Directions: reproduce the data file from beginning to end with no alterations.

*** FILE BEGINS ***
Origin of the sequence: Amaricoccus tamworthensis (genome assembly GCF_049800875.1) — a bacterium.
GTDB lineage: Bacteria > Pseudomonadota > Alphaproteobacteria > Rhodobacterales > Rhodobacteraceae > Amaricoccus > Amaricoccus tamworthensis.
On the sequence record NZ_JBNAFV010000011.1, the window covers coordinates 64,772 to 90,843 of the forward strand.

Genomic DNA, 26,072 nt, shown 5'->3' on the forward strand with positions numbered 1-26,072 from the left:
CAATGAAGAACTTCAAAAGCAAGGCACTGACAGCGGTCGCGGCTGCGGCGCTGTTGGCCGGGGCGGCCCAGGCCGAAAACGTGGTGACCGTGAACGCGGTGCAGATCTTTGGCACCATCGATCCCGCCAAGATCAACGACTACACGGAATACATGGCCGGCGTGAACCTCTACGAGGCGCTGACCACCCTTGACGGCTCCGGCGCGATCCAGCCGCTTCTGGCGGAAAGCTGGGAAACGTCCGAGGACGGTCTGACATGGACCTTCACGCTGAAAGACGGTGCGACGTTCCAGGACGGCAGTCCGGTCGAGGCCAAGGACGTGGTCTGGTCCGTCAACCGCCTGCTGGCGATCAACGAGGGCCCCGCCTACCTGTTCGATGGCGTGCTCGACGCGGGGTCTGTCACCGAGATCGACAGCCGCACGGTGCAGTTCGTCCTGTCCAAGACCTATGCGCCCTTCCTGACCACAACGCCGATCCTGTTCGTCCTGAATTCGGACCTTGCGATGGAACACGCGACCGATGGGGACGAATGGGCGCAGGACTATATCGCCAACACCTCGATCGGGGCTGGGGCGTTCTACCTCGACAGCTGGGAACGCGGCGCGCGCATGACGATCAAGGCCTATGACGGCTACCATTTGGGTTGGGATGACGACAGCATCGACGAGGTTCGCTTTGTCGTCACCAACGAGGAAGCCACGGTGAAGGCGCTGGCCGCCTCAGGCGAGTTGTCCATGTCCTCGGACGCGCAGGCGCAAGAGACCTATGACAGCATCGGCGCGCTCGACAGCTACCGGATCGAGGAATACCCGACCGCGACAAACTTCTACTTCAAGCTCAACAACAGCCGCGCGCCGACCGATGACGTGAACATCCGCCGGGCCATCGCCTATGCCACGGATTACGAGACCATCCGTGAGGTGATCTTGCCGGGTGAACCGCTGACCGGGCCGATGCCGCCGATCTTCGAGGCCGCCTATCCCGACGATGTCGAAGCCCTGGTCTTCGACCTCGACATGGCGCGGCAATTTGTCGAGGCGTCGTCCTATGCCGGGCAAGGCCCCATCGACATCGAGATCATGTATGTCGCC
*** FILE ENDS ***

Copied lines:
Origin of the sequence: Amaricoccus tamworthensis (genome assembly GCF_049800875.1) — a bacterium.
GTDB lineage: Bacteria > Pseudomonadota > Alphaproteobacteria > Rhodobacterales > Rhodobacteraceae > Amaricoccus > Amaricoccus tamworthensis.
On the sequence record NZ_JBNAFV010000011.1, the window covers coordinates 64,772 to 90,843 of the forward strand.

Genomic DNA, 26,072 nt, shown 5'->3' on the forward strand with positions numbered 1-26,072 from the left:
CAATGAAGAACTTCAAAAGCAAGGCACTGACAGCGGTCGCGGCTGCGGCGCTGTTGGCCGGGGCGGCCCAGGCCGAAAACGTGGTGACCGTGAACGCGGTGCAGATCTTTGGCACCATCGATCCCGCCAAGATCAACGACTACACGGAATACATGGCCGGCGTGAACCTCTACGAGGCGCTGACCACCCTTGACGGCTCCGGCGCGATCCAGCCGCTTCTGGCGGAAAGCTGGGAAACGTCCGAGGACGGTCTGACATGGACCTTCACGCTGAAAGACGGTGCGACGTTCCAGGACGGCAGTCCGGTCGAGGCCAAGGACGTGGTCTGGTCCGTCAACCGCCTGCTGGCGATCAACGAGGGCCCCGCCTACCTGTTCGATGGCGTGCTCGACGCGGGGTCTGTCACCGAGATCGACAGCCGCACGGTGCAGTTCGTCCTGTCCAAGACCTATGCGCCCTTCCTGACCACAACGCCGATCCTGTTCGTCCTGAATTCGGACCTTGCGATGGAACACGCGACCGATGGGGACGAATGGGCGCAGGACTATATCGCCAACACCTCGATCGGGGCTGGGGCGTTCTACCTCGACAGCTGGGAACGCGGCGCGCGCATGACGATCAAGGCCTATGACGGCTACCATTTGGGTTGGGATGACGACAGCATCGACGAGGTTCGCTTTGTCGTCACCAACGAGGAAGCCACGGTGAAGGCGCTGGCCGCCTCAGGCGAGTTGTCCATGTCCTCGGACGCGCAGGCGCAAGAGACCTATGACAGCATCGGCGCGCTCGACAGCTACCGGATCGAGGAATACCCGACCGCGACAAACTTCTACTTCAAGCTCAACAACAGCCGCGCGCCGACCGATGACGTGAACATCCGCCGGGCCATCGCCTATGCCACGGATTACGAGACCATCCGTGAGGTGATCTTGCCGGGTGAACCGCTGACCGGGCCGATGCCGCCGATCTTCGAGGCCGCCTATCCCGACGATGTCGAAGCCCTGGTCTTCGACCTCGACATGGCGCGGCAATTTGTCGAGGCGTCGTCCTATGCCGGGCAAGGCCCCATCGACATCGAGATCATGTATGTCGCC